Shropshire schools consider federation plans
Next month Shropshire Council's cabinet is due to make a decision on the reorganisation of county schools.
The spotlight has been focused on the nine schools originally proposed for closure.
However, more than 20 schools could be affected by recommendations for federation, including three looking to safeguard their futures.
By sharing resources among two or more schools it is claimed costs could be reduced and standards improved.
Following a series of meetings last year, the authority drew up a list of schools which it thought should be considering federation.
Since then three schools originally proposed for closure have suggested they could federate instead.
Onny and Lydbury primaries have been consulting about federating with each other. Stiperstones school is also looking to federate with Hope and Chirbury schools.
The consultation period on all the closure and federation plans closes on 24 June.
Under federation a group of schools would share a governing body, which would make decisions on issues such as spending and staffing across all schools in the group.
Savings could be made by sharing a head teacher and other specialist staff.
Kinlet, Stottesdon and Farlow schools are already looking at sharing a specialist maths teacher.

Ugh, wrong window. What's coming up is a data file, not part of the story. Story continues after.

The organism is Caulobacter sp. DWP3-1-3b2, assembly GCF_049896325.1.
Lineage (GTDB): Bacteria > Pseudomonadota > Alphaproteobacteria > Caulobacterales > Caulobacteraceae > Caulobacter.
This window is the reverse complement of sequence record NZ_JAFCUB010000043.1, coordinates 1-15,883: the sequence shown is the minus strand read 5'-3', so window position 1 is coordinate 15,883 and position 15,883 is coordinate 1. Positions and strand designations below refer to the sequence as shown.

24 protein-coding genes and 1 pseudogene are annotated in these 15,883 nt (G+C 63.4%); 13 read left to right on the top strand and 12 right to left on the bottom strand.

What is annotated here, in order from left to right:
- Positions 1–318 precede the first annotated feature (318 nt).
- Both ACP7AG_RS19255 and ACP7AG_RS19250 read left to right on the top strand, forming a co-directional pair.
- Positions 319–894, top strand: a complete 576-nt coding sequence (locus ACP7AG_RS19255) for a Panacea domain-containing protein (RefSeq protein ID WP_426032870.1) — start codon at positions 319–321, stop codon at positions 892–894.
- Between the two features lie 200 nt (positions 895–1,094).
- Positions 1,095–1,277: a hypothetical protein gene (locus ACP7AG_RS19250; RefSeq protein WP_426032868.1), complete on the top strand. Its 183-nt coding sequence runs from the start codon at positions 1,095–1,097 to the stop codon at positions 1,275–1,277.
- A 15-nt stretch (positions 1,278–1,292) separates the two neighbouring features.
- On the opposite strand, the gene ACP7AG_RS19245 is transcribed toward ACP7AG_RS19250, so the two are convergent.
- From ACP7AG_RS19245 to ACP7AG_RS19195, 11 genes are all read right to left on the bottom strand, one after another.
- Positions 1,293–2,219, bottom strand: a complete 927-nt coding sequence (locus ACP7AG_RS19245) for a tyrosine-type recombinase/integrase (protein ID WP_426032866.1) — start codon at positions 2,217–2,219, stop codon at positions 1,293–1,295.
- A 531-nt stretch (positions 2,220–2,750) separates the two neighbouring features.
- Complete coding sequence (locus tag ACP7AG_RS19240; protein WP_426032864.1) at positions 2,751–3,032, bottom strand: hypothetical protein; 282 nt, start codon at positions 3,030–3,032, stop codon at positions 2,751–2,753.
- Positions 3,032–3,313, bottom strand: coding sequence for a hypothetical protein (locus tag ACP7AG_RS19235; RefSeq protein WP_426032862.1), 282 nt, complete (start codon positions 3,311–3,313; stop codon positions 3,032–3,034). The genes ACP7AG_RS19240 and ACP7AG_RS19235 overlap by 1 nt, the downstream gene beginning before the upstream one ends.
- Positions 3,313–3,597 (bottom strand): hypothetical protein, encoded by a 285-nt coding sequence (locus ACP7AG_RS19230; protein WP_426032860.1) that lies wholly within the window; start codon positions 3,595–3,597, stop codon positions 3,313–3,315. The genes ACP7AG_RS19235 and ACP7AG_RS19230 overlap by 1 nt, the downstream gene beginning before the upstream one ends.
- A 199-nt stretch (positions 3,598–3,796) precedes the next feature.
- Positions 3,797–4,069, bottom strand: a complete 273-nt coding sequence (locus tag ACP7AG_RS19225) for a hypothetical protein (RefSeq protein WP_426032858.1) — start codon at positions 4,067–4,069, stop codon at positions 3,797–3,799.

Anne Gribbin Shropshire Council's principal school improvement advisor said: "Over the next few years we are expecting there to be diminishing resources, so many schools in Shropshire will find themselves challenged in the amount of money they have."
However, unlike closures, the council cannot force federation on schools.
Ms Gribbin said: "There's no timetable. The local authority can't make them federate.
"We've begun a conversation. On 20 July there'll be a summary of where those conversations have taken those schools in terms of increased collaboration and possible federation."
Woodfield Infants and St George's Primary have already rejected federation "at this point in time".
Like Shropshire, Devon has a sparse population distributed across a large, rural county.
It was one of the first areas of the country to experiment with federation and the county's First Federation has been offering advice to Shropshire.
Executive head teacher Paul Jones said: "It stops duplication and replication, which we've done for so long in this country in education. We do so much the same in every school, when it can be done once."
The plan for federation in Shropshire has its roots in an Independent Policy Commission (IPC) report for the council published in July 2009.
IPC chairman Neil Kinghan recommended that there should be more collaboration, as an alternative to the large-scale closures put forward by the council in 2008.